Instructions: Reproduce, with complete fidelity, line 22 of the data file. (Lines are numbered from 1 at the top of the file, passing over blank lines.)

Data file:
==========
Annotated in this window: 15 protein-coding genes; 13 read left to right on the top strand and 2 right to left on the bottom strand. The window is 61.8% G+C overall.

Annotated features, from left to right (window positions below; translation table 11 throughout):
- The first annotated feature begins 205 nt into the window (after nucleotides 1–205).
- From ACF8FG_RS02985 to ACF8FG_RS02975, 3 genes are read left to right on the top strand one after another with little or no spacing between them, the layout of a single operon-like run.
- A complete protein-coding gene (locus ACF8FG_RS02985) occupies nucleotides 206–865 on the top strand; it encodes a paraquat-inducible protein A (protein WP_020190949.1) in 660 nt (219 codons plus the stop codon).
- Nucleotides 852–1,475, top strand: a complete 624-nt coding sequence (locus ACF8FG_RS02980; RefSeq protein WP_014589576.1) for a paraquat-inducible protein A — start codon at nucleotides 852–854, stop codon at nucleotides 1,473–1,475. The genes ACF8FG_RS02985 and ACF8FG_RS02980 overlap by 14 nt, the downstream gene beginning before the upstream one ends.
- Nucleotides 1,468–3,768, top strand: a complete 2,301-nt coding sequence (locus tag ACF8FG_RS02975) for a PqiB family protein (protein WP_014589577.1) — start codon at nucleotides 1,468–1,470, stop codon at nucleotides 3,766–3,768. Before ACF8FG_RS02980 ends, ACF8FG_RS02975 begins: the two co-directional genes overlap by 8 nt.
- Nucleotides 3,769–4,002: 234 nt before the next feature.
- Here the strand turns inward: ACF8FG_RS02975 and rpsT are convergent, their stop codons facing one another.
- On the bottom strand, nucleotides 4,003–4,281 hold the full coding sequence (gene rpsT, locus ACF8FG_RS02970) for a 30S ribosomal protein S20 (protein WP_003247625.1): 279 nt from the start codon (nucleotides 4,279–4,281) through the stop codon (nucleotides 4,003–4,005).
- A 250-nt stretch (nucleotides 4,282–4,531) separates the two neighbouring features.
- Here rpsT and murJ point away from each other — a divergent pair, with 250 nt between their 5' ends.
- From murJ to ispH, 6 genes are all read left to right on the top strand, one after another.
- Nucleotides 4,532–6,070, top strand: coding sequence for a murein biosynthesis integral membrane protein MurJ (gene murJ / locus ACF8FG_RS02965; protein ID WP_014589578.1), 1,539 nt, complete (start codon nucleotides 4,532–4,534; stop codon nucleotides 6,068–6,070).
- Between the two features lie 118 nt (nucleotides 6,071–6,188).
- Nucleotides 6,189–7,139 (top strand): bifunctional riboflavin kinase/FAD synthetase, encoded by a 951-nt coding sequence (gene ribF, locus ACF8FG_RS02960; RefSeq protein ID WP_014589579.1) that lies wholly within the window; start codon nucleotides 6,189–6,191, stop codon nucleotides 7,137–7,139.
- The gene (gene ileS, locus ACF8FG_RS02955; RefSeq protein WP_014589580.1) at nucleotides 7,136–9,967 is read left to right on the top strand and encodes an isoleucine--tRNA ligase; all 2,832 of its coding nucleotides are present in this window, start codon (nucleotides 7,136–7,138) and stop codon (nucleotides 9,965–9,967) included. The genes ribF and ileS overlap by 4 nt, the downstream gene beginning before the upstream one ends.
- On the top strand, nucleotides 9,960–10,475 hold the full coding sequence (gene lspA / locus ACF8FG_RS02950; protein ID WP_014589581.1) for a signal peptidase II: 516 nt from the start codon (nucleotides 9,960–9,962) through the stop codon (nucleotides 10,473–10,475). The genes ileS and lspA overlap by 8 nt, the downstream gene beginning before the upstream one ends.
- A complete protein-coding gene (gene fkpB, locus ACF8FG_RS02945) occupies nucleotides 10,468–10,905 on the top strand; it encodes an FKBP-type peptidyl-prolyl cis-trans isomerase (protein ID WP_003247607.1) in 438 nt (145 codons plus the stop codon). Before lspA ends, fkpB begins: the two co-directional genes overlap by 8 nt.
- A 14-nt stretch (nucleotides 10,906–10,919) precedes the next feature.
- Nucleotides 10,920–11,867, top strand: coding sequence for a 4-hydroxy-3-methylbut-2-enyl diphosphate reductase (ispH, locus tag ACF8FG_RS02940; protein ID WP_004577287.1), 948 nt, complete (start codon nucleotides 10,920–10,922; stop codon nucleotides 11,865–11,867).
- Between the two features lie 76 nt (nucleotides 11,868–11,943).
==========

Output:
- Between the two features lie 76 nt (nucleotides 11,868–11,943).